For me, Greenhall’s analysis sheds new light on the truly terrible effects of television, which created multiple generations of Americans with diminished cognitive capacity and a tenuous grasp of reality. I think history will look unkindly on the Era of TV. This is not to dismiss the many fine TV shows that exist, but overall, as our primary medium of news and entertainment, the boob tube has been an absolute disaster for the human mind.

That era is manifestly coming to an end, giving way to the internet era, which has spawned Q — and it does seem that Q is, for better or worse, an early application of a radically new type of collective thinking. That’s why attacking Q as a baseless conspiracy theory feels a bit like arguing against a swarm of bees. It’s a category error. Q is the vanguard of the online hive mind. It cannot be stopped, any more than the mass printing of books could be stopped in Renaissance Europe. Things will only get crazier from here on out, so buckle up and enjoy the ride.

China’s jurisidiction now reaches into Hong Kong

Hong Kong West Kowloon terminus

New high-speed rail terminus in West Kowloon

Hong Kong’s absorption into the Motherland continues apace with the furtive launch of a “co-location” agreement inside a new high-speed rail station in West Kowloon, under which mainland China extends its jurisdiction to a one million square foot patch in the heart of the city:

Hong Kong and mainland Chinese officials shook hands inside the new station in West Kowloon district on Monday night to mark the new arrangement, which will mean that anyone who commits a crime in the “mainland port area” or onboard trains will be subject to mainland laws, that could include the death penalty for serious crimes.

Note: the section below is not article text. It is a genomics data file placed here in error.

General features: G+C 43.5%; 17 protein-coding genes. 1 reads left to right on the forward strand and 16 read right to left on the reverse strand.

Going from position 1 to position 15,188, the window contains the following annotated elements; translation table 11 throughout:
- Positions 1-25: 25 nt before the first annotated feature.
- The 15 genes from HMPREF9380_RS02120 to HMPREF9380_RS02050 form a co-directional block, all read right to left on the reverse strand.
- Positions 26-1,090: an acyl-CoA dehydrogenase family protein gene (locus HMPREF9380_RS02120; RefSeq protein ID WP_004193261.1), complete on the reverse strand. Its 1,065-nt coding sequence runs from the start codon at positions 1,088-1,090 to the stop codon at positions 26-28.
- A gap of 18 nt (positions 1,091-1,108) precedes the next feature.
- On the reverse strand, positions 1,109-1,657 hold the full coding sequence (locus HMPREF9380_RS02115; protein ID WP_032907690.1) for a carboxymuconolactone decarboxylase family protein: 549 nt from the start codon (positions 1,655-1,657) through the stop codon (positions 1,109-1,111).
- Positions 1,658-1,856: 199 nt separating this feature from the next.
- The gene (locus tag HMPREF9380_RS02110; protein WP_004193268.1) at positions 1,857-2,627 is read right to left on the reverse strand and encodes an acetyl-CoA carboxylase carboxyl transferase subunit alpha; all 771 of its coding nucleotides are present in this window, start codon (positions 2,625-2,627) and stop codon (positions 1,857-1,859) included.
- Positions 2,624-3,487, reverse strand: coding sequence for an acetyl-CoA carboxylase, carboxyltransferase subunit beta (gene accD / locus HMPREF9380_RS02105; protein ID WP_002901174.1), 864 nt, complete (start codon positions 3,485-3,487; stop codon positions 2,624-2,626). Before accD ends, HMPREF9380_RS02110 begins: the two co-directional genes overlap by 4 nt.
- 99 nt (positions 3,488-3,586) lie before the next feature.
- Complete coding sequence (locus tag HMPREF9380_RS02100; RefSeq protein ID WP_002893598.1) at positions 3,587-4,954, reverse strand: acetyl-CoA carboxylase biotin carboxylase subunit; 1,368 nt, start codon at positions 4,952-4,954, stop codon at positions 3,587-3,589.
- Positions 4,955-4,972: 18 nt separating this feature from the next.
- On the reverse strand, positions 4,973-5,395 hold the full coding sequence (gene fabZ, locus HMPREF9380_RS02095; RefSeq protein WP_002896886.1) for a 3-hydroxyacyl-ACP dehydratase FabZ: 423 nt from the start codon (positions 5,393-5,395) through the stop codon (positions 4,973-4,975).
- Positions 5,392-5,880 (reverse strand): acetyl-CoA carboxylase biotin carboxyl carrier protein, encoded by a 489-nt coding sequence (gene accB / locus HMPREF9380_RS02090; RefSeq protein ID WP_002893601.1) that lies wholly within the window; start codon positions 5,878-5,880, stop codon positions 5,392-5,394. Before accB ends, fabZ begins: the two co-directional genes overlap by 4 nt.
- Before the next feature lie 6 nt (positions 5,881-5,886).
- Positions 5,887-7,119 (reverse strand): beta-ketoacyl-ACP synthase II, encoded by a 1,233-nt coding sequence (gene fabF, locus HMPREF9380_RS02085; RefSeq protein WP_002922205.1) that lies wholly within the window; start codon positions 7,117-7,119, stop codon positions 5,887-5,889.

Big Lychee comments:

It’s not every day you get what might be called a ‘private government ceremony’, but that’s what happened at the One Country Two Systems Sacrificial Midnight Mass deep in the bowels of the West Kowloon Express Rail Station. It was essentially a handover of territory from Hong Kong to the Mainland – an arrangement that would be unconstitutional if the documents that outline the constitution meant anything, but they don’t so there’s no point in worrying about it, and obviously the press aren’t going to be invited. […]

Many Hongkongers look at the high-speed rail link and see little use for it other than a possible one-off jaunt to Wuhan out of curiosity. Its main mission is simply to prove physically that Hong Kong is a part of China, and its secondary purpose is to divert your tax dollars into the construction industry’s pockets. But to the extent it will serve as a transport system, it will be an efficient funnel through which Mainland tourists can be vacuumed up and disgorged into Tsimshatsui and the West Kowloon Culture Hub Zone Project. (Or not efficient, from a baggage point of view.)